Relocating San Francisco's Pioneer Monuments
View pioneer-themed monuments and their former locations.
This monument was created in 1894 by Frank Happersberger and is one of the landmarks of the Civic Center Plaza area. At the time of its creation, few residents were concerned about the way the monument depicted Native Americans as subservient to European Americans. In recognition of the monument's biased interpretation of history, residents petitioned for an additional plaque that would provide historical context related to the creation of the monument. In September 2018, that portion of the monument was removed, leaving its pedestal empty.
Currently occupied by the civic buildings and the main branch of the San Francisco Public Library, this site was the home of the original San Francisco City Hall, which was destroyed by the 1906 earthquake. It is also the site where the Riot of 1877 started, igniting a 2-day pogrom against the city’s Chinese immigrant population. The new library was built between 1993 and 1996 and replaced the previous main library that had been damaged by the 1989 earthquake.
Pioneer Monument by sculptor Frank Happersberger erected on this site in 1894 in front of San Francisco's new City Hall. It was moved in 1993 to make space for the new public library building. That move was protested by preservationists who wanted to keep it in its original location and by groups that opposed its depiction of Native Californians.
Original site of the Admission Day Monument, also known as the Native Sons Monument and the Phelan Fountain. Erected in 1897 to celebrate California statehood. It was moved to Golden Gate Park in 1948. But lobbying from the Native Sons led to it being moved again to Market, Post & Montgomery streets in 1977.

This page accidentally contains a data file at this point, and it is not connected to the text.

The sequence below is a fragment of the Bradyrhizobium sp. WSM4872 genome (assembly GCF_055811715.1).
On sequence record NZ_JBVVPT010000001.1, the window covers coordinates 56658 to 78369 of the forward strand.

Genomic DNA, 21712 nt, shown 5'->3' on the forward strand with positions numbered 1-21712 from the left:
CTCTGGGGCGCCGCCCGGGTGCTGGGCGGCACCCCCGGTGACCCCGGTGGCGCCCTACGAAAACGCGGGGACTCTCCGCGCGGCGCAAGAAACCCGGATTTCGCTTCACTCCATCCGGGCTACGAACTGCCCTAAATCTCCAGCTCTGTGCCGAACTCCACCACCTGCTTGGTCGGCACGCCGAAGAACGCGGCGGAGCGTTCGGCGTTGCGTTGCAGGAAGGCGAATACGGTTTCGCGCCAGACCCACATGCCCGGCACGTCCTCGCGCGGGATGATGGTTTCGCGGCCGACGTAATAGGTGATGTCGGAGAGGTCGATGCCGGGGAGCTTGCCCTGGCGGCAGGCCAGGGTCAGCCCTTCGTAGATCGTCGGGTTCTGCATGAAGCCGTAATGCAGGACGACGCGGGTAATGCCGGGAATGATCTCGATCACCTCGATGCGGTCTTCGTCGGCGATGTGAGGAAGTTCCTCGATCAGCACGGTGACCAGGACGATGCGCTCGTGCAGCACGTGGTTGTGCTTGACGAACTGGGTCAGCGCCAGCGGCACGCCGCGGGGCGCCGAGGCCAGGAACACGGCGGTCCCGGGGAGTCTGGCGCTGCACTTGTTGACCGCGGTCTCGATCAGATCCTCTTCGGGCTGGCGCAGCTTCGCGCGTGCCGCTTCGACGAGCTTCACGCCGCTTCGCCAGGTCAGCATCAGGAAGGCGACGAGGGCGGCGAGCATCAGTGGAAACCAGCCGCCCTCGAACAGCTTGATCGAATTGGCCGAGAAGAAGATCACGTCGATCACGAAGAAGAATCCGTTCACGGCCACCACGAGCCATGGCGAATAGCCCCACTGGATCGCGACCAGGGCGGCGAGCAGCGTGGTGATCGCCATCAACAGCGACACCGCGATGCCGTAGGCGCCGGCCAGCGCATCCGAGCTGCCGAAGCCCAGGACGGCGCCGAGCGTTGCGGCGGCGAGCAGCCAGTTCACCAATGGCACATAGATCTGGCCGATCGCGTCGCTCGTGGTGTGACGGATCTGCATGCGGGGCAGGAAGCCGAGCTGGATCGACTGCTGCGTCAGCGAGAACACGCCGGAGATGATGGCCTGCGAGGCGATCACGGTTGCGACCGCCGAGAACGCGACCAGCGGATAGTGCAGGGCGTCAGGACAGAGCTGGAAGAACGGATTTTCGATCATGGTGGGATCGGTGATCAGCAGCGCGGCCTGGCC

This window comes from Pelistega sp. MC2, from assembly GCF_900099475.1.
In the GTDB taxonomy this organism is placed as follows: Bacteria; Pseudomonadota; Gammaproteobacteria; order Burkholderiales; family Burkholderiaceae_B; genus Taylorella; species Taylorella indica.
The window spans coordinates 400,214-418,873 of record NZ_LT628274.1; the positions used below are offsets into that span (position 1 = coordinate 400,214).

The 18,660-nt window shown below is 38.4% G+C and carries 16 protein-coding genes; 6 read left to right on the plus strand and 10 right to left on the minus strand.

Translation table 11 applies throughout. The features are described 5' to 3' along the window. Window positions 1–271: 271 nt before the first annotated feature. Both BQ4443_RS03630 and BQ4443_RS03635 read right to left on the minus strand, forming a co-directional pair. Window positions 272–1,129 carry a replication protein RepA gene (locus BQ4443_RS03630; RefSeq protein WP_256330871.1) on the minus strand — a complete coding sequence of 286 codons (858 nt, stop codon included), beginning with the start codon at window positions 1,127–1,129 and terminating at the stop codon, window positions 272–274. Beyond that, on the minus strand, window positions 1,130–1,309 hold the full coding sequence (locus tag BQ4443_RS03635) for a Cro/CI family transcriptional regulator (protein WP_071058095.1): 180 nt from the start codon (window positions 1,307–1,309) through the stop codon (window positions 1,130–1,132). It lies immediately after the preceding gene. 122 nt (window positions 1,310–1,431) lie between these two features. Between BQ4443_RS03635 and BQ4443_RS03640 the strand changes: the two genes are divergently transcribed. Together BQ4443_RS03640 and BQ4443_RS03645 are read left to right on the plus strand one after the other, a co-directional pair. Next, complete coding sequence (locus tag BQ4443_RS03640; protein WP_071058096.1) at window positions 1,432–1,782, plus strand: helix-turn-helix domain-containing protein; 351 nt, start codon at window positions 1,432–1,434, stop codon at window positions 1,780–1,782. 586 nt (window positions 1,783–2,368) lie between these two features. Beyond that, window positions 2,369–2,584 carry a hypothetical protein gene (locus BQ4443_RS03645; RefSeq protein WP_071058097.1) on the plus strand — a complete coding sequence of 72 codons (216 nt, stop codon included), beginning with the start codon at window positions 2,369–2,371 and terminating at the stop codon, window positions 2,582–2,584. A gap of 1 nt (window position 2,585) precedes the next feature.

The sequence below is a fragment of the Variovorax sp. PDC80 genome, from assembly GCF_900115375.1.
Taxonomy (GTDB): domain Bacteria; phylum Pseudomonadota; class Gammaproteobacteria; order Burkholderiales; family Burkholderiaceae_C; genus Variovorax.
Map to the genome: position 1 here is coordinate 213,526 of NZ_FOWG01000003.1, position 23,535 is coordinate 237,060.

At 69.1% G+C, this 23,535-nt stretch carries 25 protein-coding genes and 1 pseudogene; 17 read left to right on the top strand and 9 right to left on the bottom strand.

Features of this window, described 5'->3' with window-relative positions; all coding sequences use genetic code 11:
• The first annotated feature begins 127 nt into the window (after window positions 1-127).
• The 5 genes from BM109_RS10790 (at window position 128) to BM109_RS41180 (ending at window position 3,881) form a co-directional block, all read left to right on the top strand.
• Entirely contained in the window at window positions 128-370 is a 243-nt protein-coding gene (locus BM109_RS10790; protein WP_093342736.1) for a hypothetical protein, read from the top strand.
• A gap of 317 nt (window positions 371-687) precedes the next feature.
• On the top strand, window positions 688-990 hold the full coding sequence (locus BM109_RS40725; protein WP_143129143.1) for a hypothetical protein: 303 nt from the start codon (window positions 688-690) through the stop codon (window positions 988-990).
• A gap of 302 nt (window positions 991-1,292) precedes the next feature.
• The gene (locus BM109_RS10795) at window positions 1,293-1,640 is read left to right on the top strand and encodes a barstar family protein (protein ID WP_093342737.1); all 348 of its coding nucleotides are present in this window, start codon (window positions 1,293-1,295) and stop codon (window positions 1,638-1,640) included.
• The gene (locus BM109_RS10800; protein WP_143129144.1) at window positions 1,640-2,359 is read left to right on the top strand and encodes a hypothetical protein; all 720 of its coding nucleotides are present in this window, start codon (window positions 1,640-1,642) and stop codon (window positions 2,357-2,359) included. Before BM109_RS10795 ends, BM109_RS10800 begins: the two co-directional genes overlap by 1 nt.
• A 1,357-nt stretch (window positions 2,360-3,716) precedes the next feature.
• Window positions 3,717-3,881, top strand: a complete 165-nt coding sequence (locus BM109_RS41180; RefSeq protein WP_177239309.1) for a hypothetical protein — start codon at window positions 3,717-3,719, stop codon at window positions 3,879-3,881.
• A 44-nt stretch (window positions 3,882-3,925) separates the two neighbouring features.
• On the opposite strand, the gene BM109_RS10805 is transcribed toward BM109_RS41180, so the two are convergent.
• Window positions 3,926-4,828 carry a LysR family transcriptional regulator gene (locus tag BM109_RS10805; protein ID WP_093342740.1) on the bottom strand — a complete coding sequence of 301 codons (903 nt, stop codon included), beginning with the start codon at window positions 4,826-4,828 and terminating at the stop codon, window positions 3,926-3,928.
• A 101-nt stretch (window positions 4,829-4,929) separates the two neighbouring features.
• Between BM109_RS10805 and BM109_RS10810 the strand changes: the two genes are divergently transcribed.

Erected in 1897 to celebrate California statehood. Also known as the Native Sons Monument and the Phelan Fountain. It was commissioned by San Francisco Mayor James D. Phelan for $12,000. It was sculpted by Californian Douglas Tilden.
Original site of Solon Borglum's Pioneer statue. The plaster statue of a bearded white man on horseback was created for the 1915 Panama-Pacific International Exposition. It stood at the entrance of the Court of Flowers. After the fair ended, this area was razed for redevelopment. The statue moved to Visalia, California.
The End of the Trail was sculpted by James Earle Fraser for display in the Court of Palms at the 1915 Panama-Pacific International Exposition. It was one of the most photographed sites of the fair, and has since become one of the most recognizable images in the country. After the fair closed, the plaster statue was claimed by residents of Tulare County, California, and relocated to Mooney Grove Park near Visalia. The National Cowboy & Western Heritage Museum in Oklahoma City, Oklahoma, acquired the original plaster in 1968. A bronze cast of the statue now appears in Mooney Grove Park.
Original site of monument honoring early white female settlers of California. The tribute to early Euro-American California settlers was created for San Francisco’s 1915 Panama-Pacific International Exposition. It was forgotten after the fair, but later restored and moved to its permanent location in Golden Gate Park in 1940.
The Palace of Fine Arts in the Marina District of San Francisco, California, is a monumental structure originally constructed for the 1915 Panama-Pacific Exposition in order to exhibit works of art. It was rebuilt in 1965, and renovation of the lagoon, walkways, and a seismic retrofit were completed in early 2009. In addition to hosting art exhibitions, it remains a popular attraction for tourists and locals.
Competing visions of pioneer womanhood collided in the creation of this statue sculpted by Charles Grafly. The tribute to early Euro-American California settlers was created for San Francisco’s 1915 Panama-Pacific International Exposition. It was forgotten after the fair, but later restored and moved to its permanent location in Golden Gate Park in 1940.